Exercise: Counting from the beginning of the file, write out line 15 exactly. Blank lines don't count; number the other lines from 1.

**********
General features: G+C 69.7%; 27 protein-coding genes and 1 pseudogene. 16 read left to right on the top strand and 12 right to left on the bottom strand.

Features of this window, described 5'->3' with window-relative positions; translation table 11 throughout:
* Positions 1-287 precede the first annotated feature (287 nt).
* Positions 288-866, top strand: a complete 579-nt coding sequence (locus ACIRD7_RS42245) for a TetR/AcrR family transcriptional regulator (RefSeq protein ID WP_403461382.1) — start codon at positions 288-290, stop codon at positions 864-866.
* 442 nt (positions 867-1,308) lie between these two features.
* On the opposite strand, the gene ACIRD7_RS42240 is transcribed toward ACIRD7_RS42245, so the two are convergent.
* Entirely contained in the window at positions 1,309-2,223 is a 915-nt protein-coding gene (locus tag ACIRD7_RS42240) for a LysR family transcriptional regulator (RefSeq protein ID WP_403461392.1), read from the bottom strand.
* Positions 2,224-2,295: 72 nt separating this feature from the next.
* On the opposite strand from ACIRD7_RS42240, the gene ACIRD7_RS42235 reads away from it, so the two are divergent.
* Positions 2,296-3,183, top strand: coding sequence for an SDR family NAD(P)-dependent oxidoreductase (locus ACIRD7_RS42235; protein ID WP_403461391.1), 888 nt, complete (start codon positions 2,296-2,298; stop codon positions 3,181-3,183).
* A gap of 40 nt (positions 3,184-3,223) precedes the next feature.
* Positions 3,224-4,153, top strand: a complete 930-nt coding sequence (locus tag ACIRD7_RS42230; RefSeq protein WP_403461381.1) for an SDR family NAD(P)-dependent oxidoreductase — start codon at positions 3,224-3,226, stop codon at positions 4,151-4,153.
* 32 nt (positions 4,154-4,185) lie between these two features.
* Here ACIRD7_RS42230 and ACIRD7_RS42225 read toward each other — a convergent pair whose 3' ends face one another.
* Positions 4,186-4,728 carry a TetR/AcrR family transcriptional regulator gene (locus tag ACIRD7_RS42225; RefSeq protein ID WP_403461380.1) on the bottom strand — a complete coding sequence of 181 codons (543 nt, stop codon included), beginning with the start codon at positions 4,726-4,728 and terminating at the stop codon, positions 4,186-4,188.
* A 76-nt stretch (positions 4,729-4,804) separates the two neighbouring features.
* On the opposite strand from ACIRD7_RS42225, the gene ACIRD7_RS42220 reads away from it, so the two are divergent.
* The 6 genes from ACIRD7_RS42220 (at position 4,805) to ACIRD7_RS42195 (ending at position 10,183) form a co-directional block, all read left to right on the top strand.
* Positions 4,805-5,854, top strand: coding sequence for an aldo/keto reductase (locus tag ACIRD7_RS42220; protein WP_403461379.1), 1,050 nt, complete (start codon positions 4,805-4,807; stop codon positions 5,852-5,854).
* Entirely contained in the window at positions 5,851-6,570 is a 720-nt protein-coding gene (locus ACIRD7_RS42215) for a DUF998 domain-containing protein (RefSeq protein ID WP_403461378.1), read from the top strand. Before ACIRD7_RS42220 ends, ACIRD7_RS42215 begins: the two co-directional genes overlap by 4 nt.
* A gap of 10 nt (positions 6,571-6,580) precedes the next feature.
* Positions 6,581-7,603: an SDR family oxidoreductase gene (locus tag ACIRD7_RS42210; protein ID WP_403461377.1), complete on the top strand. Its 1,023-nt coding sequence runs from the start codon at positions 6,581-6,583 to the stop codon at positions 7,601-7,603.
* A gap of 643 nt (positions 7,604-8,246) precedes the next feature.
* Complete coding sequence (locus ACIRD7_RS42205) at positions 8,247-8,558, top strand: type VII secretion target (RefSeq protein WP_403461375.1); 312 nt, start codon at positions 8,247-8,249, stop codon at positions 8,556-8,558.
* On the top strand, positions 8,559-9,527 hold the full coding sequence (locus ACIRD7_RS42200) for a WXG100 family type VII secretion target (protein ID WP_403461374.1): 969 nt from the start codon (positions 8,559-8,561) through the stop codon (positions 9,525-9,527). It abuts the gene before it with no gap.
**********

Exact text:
* Positions 4,186-4,728 carry a TetR/AcrR family transcriptional regulator gene (locus tag ACIRD7_RS42225; RefSeq protein ID WP_403461380.1) on the bottom strand — a complete coding sequence of 181 codons (543 nt, stop codon included), beginning with the start codon at positions 4,726-4,728 and terminating at the stop codon, positions 4,186-4,188.